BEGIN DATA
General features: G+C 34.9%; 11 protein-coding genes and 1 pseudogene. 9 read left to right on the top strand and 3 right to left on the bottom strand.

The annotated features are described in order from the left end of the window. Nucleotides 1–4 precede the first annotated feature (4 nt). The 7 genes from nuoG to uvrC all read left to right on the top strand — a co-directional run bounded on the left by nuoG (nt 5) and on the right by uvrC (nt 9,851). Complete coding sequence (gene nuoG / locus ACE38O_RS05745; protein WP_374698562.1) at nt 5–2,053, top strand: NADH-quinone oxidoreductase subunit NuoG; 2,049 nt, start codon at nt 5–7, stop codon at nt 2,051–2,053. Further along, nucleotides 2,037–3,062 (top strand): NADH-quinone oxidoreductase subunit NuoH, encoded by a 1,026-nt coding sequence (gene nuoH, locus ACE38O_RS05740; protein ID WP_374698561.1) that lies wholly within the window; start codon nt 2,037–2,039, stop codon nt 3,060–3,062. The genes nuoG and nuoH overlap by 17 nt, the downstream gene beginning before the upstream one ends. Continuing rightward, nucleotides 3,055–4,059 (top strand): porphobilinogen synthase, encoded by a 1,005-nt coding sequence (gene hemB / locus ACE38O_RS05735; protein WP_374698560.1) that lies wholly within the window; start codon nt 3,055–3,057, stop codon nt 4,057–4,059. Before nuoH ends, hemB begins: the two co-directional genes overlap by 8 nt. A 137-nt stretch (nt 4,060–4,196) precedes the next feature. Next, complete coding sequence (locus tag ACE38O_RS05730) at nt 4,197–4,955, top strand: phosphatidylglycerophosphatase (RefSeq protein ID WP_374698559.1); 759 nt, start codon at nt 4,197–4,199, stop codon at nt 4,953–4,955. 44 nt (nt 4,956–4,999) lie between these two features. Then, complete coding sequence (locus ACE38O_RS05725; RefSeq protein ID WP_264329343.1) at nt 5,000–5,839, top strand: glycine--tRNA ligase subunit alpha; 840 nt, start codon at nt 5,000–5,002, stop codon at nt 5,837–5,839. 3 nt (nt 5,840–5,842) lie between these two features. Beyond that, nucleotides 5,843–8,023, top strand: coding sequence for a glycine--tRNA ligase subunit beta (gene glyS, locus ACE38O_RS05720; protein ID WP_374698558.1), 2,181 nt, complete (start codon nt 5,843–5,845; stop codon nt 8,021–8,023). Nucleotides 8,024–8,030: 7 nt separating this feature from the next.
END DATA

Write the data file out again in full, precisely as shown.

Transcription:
General features: G+C 34.9%; 11 protein-coding genes and 1 pseudogene. 9 read left to right on the top strand and 3 right to left on the bottom strand.

The annotated features are described in order from the left end of the window. Nucleotides 1–4 precede the first annotated feature (4 nt). The 7 genes from nuoG to uvrC all read left to right on the top strand — a co-directional run bounded on the left by nuoG (nt 5) and on the right by uvrC (nt 9,851). Complete coding sequence (gene nuoG / locus ACE38O_RS05745; protein WP_374698562.1) at nt 5–2,053, top strand: NADH-quinone oxidoreductase subunit NuoG; 2,049 nt, start codon at nt 5–7, stop codon at nt 2,051–2,053. Further along, nucleotides 2,037–3,062 (top strand): NADH-quinone oxidoreductase subunit NuoH, encoded by a 1,026-nt coding sequence (gene nuoH, locus ACE38O_RS05740; protein ID WP_374698561.1) that lies wholly within the window; start codon nt 2,037–2,039, stop codon nt 3,060–3,062. The genes nuoG and nuoH overlap by 17 nt, the downstream gene beginning before the upstream one ends. Continuing rightward, nucleotides 3,055–4,059 (top strand): porphobilinogen synthase, encoded by a 1,005-nt coding sequence (gene hemB / locus ACE38O_RS05735; protein WP_374698560.1) that lies wholly within the window; start codon nt 3,055–3,057, stop codon nt 4,057–4,059. Before nuoH ends, hemB begins: the two co-directional genes overlap by 8 nt. A 137-nt stretch (nt 4,060–4,196) precedes the next feature. Next, complete coding sequence (locus tag ACE38O_RS05730) at nt 4,197–4,955, top strand: phosphatidylglycerophosphatase (RefSeq protein ID WP_374698559.1); 759 nt, start codon at nt 4,197–4,199, stop codon at nt 4,953–4,955. 44 nt (nt 4,956–4,999) lie between these two features. Then, complete coding sequence (locus ACE38O_RS05725; RefSeq protein ID WP_264329343.1) at nt 5,000–5,839, top strand: glycine--tRNA ligase subunit alpha; 840 nt, start codon at nt 5,000–5,002, stop codon at nt 5,837–5,839. 3 nt (nt 5,840–5,842) lie between these two features. Beyond that, nucleotides 5,843–8,023, top strand: coding sequence for a glycine--tRNA ligase subunit beta (gene glyS, locus ACE38O_RS05720; protein ID WP_374698558.1), 2,181 nt, complete (start codon nt 5,843–5,845; stop codon nt 8,021–8,023). Nucleotides 8,024–8,030: 7 nt separating this feature from the next.